Tokyo: Big players in the rail technology industry announced their expansion plans at the World Congress on High Speed Rail, as it kicked off on Tuesday (Jul 7) in Tokyo.
“2017 marks the opening of four new lines, adding 800 km to the French network, with support from regional and local government,” said Guillaume Pepy, Chairman of France’s state-owned railway company SNCF, during the four-day conference hosted by the International Union of Railways.
Vladimir Yakunin, Chairman of the International Union of Railways or UIC, also mentioned a future connection between Kazakhstan’s capital Astana and China.
“It is visible to foresee this future. In our high-tech sphere of occupation, the engineers know it is very difficult to predict what will happen in five years, but I am positive,” said Mr Yakunin.
Originated in Japan, the high speed railway system has been operating in the country since 1964. The technology was later adopted by France and Germany before expanding to China.
At present, high speed rail covers almost 30,000 km worldwide and the network continues to expand, with China proving to be a strong competitor. In terms of operational skills, however, Japan is confident it remains the leader.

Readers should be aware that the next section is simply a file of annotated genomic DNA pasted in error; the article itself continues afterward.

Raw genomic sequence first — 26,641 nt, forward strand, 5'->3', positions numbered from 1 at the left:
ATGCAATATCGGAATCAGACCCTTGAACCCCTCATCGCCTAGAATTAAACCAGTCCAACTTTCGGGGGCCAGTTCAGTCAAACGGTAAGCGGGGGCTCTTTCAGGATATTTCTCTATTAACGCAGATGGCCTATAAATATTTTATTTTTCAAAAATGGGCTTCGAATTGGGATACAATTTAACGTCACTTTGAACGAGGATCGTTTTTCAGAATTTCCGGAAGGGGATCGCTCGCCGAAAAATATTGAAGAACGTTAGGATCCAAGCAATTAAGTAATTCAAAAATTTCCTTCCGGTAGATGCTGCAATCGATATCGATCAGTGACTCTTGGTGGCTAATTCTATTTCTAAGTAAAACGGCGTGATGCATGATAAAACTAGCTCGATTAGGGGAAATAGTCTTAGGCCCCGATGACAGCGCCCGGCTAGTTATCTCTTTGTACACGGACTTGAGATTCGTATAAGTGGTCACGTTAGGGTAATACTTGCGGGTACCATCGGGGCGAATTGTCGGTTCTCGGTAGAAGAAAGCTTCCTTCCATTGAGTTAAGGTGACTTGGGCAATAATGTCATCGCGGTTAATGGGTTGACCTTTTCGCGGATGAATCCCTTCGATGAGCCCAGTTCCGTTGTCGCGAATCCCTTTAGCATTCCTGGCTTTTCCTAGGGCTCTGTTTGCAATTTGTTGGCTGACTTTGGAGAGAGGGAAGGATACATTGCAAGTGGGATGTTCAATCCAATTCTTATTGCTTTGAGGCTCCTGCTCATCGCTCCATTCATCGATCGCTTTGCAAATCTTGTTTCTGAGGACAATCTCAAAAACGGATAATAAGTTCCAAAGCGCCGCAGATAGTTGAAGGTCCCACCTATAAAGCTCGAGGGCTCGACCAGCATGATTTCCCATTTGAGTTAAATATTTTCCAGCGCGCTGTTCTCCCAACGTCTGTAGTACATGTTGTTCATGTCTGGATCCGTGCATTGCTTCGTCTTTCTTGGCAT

“I would like to spread the Shinkansen technology overseas and make contributions to the world,” said Japanese Prime Minister Shinzo Abe at the conference.
Still, the high costs of constructing new railway systems remain a major concern, given that potential customers have become more cautious about prices.
“It’s promising but the competition is very high. We have to sharpen our pencils,” said Hiroshi Murao, Kawasaki Heavy Industries General Manager.
Kawasaki is among the 40 firms showcasing its strength at the sidelines of the conference. Currently selling its local trains to the United States, Singapore and Taiwan, the company expressed its interest in bidding for new high speed railway projects in the United States.
According to organisers, this year’s conference focuses on the technology and sustainability of high speed rail networks. In the next edition, however, more attention could be given to its security risks.